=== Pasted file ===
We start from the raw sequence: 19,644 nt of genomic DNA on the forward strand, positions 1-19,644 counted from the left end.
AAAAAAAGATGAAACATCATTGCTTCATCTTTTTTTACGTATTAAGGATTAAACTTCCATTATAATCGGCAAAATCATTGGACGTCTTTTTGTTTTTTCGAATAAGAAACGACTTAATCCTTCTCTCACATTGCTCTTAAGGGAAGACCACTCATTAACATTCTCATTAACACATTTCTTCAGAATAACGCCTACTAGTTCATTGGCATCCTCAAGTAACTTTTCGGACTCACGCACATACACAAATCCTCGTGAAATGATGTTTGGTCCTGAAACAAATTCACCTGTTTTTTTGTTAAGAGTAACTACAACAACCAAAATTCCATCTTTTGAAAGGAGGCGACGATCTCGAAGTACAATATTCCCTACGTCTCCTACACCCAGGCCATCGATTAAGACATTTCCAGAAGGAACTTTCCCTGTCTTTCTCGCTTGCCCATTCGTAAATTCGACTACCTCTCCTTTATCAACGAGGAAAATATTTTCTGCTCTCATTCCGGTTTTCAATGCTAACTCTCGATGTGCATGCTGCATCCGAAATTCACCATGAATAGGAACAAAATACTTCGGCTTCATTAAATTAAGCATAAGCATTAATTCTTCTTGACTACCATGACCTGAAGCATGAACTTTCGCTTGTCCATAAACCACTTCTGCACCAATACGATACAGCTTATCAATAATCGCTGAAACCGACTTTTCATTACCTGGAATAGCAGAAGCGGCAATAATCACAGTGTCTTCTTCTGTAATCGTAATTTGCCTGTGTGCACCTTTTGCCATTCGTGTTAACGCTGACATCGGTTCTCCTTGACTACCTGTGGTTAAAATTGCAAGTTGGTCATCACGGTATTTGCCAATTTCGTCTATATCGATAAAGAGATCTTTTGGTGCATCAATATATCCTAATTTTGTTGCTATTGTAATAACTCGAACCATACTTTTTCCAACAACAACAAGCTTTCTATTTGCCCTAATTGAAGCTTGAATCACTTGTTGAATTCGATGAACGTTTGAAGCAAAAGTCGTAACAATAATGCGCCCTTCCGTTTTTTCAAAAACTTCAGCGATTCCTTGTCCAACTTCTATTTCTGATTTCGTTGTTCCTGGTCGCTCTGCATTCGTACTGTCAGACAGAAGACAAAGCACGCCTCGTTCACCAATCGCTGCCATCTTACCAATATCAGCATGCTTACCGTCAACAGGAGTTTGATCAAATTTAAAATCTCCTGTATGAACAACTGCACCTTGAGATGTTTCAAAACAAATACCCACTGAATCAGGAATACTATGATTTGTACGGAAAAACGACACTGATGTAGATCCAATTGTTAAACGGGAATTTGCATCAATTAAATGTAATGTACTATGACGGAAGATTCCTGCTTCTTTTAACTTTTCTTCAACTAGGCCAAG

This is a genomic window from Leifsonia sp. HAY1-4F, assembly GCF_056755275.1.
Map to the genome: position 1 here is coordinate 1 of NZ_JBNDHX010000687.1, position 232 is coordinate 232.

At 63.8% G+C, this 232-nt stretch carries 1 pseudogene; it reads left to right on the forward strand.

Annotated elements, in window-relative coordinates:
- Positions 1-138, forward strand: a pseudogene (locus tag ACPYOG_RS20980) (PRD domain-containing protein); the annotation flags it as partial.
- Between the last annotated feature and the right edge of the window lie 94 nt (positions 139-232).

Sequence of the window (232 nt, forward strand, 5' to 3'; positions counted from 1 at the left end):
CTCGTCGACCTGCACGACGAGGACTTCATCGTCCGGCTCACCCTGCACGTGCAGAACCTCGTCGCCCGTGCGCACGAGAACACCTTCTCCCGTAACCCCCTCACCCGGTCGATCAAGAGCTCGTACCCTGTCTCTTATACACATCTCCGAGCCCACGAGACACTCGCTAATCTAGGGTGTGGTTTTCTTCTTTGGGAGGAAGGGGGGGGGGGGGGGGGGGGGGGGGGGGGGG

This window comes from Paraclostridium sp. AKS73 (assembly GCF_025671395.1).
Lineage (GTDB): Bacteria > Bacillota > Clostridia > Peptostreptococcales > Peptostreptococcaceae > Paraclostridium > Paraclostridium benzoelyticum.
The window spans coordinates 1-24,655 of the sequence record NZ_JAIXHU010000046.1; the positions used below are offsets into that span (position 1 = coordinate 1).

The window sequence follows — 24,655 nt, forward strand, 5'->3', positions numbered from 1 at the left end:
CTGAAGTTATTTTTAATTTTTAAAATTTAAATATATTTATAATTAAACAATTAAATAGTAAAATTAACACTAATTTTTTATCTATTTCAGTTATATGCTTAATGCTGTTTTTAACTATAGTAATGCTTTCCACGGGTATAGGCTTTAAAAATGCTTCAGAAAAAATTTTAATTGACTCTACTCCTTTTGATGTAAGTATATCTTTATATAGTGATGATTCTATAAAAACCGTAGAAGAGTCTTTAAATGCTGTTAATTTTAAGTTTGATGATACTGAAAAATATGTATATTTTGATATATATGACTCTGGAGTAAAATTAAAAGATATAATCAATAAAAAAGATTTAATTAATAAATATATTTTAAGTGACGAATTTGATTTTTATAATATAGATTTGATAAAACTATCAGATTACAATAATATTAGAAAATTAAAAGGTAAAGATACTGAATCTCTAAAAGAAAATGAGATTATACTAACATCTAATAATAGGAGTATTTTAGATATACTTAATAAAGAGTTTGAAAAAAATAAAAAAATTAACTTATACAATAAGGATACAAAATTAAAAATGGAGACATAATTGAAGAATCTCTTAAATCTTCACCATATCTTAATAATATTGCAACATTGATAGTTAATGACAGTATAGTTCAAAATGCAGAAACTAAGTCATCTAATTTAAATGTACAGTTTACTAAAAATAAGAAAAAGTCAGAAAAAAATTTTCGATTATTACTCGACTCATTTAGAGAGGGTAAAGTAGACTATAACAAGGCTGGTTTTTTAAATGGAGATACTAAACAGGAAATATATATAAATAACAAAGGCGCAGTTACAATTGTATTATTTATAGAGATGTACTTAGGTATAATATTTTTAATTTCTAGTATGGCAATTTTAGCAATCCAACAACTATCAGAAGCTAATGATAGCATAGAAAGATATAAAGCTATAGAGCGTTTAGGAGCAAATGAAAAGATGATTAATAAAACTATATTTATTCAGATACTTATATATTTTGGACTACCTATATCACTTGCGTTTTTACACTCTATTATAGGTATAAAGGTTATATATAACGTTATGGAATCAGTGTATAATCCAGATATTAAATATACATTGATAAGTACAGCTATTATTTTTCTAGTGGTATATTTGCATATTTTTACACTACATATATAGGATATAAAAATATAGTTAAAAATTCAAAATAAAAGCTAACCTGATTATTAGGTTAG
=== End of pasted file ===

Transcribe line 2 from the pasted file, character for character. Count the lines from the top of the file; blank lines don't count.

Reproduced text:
AAAAAAAGATGAAACATCATTGCTTCATCTTTTTTTACGTATTAAGGATTAAACTTCCATTATAATCGGCAAAATCATTGGACGTCTTTTTGTTTTTTCGAATAAGAAACGACTTAATCCTTCTCTCACATTGCTCTTAAGGGAAGACCACTCATTAACATTCTCATTAACACATTTCTTCAGAATAACGCCTACTAGTTCATTGGCATCCTCAAGTAACTTTTCGGACTCACGCACATACACAAATCCTCGTGAAATGATGTTTGGTCCTGAAACAAATTCACCTGTTTTTTTGTTAAGAGTAACTACAACAACCAAAATTCCATCTTTTGAAAGGAGGCGACGATCTCGAAGTACAATATTCCCTACGTCTCCTACACCCAGGCCATCGATTAAGACATTTCCAGAAGGAACTTTCCCTGTCTTTCTCGCTTGCCCATTCGTAAATTCGACTACCTCTCCTTTATCAACGAGGAAAATATTTTCTGCTCTCATTCCGGTTTTCAATGCTAACTCTCGATGTGCATGCTGCATCCGAAATTCACCATGAATAGGAACAAAATACTTCGGCTTCATTAAATTAAGCATAAGCATTAATTCTTCTTGACTACCATGACCTGAAGCATGAACTTTCGCTTGTCCATAAACCACTTCTGCACCAATACGATACAGCTTATCAATAATCGCTGAAACCGACTTTTCATTACCTGGAATAGCAGAAGCGGCAATAATCACAGTGTCTTCTTCTGTAATCGTAATTTGCCTGTGTGCACCTTTTGCCATTCGTGTTAACGCTGACATCGGTTCTCCTTGACTACCTGTGGTTAAAATTGCAAGTTGGTCATCACGGTATTTGCCAATTTCGTCTATATCGATAAAGAGATCTTTTGGTGCATCAATATATCCTAATTTTGTTGCTATTGTAATAACTCGAACCATACTTTTTCCAACAACAACAAGCTTTCTATTTGCCCTAATTGAAGCTTGAATCACTTGTTGAATTCGATGAACGTTTGAAGCAAAAGTCGTAACAATAATGCGCCCTTCCGTTTTTTCAAAAACTTCAGCGATTCCTTGTCCAACTTCTATTTCTGATTTCGTTGTTCCTGGTCGCTCTGCATTCGTACTGTCAGACAGAAGACAAAGCACGCCTCGTTCACCAATCGCTGCCATCTTACCAATATCAGCATGCTTACCGTCAACAGGAGTTTGATCAAATTTAAAATCTCCTGTATGAACAACTGCACCTTGAGATGTTTCAAAACAAATACCCACTGAATCAGGAATACTATGATTTGTACGGAAAAACGACACTGATGTAGATCCAATTGTTAAACGGGAATTTGCATCAATTAAATGTAATGTACTATGACGGAAGATTCCTGCTTCTTTTAACTTTTCTTCAACTAGGCCAAG